Will Mayor Ed Lee Cave to Labor Over 'Bumping' Rights?

Categories: Politics

One bump sometimes leads to another
On Monday afternoon, labor organizers planned to pack a City Hall hearing room to protest Mayor Ed Lee's plans to eliminate the controversial practice of "bumping," which allows city workers who are laid off in one city department to displace lower-seniority workers in another.

Ending the practice, which is written into many city labor contracts, was a priority of former Mayor Gavin Newsom, who complained that it disrupted city services when people were parachuted into jobs they might not be qualified for.

But Lee just might cave and continue to allow the controversial practice. Sources say his office has backed down from banning it after word that labor unions would protest at a Civil Service Commission hearing this afternoon.

Newsom's proposal, a union flier warned, would "make a mockery of the few civil service rights we have left, and put all workers in jeopardy for widespread privatization. All the City's unions are opposing this outrageous reform proposal."
San Francisco's civil service rules say employees who are laid off to close budget gaps can automatically displace another city employee with less seniority in a similar job. Bumping has become a hot-button issue over the last three years owing to ongoing budget cuts and layoffs.

Those who have supported bumping rights say it's a hard-earned labor benefit that ensures the city can retain experienced workers with valuable skills.

But critics say it creates chaos and inefficiency. Once one employee is bumped, it can create a domino effect where numerous more are transfered into new positions.

In 2009, the San Francisco Unified School District sued the city over bumping, saying it had a negative impact on schools. In some cases, schools were getting underqualified clerical workers from other departments who had no experience with the city's education system.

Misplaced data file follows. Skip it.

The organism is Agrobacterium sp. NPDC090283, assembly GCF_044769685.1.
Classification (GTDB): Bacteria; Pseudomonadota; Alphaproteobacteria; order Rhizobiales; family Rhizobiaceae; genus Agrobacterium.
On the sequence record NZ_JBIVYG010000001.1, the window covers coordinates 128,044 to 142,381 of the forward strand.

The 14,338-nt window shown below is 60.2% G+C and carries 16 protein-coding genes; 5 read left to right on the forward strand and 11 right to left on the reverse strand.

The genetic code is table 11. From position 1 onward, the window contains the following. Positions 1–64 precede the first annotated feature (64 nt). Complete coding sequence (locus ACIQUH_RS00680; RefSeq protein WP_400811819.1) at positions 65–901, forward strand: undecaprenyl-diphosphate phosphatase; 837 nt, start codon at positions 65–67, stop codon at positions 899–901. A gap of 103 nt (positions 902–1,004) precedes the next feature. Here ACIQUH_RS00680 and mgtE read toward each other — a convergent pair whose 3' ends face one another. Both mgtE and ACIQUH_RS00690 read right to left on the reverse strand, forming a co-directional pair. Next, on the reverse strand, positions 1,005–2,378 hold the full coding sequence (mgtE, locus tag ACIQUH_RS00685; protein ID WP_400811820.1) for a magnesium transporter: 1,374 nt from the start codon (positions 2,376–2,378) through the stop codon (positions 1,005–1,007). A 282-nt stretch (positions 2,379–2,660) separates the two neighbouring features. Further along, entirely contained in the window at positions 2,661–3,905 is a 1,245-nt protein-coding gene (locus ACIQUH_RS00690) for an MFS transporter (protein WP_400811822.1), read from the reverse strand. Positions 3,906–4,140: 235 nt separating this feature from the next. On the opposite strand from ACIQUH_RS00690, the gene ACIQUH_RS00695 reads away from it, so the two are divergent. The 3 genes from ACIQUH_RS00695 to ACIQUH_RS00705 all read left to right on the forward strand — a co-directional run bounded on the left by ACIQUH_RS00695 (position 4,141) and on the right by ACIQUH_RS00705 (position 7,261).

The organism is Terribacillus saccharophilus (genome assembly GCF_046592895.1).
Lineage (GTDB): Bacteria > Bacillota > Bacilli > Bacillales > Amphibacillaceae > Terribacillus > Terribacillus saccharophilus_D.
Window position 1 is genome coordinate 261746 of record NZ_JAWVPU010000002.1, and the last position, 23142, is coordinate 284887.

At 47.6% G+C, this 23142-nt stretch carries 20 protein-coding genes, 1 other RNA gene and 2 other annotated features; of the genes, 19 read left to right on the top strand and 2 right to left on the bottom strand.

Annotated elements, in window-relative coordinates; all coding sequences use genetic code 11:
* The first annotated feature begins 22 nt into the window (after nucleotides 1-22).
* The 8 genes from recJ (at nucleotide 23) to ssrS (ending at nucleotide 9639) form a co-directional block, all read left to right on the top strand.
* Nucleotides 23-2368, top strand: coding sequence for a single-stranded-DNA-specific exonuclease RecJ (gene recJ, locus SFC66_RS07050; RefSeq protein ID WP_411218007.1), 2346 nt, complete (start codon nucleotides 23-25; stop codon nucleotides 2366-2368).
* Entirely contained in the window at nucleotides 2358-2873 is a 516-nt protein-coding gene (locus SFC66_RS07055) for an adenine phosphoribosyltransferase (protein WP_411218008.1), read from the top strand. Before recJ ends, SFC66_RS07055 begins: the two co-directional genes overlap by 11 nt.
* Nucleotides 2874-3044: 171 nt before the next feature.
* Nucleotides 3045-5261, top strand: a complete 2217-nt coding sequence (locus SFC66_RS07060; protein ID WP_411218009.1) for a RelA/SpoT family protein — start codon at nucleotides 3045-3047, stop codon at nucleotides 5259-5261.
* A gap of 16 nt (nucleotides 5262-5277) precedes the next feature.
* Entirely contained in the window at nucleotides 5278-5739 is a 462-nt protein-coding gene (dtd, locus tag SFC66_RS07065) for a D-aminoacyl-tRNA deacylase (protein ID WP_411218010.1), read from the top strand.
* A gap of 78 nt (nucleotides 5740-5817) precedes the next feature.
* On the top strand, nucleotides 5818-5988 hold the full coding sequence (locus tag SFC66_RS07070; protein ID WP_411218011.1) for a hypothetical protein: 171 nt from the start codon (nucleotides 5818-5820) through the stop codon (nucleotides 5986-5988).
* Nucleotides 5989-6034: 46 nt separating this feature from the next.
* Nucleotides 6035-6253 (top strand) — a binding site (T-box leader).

"When people come to work for the District, they have specific interests and skills, as far as working with schools and educational related things," said Gentle Blythe, spokeswoman with SFUSD. "When you have bumping, it can sometimes create a situation where someone comes in without that kind of experience or interest."

A San Francisco judge threw out the SFUSD complaint last month, but Blythe said the school district is considering an appeal. Meanwhile, bumping critics were encouraged by a Dec. 10 memo from the mayor's human resource director, Micki Callahan, who ordered the department to prepare to scrap the policy.

Over the weekend, city labor unions urged their members to pack today's hearing. Although the proposal to eliminate bumping was up for discussion, the momentum among labor unions at City Hall seems to be shifting the narrative.

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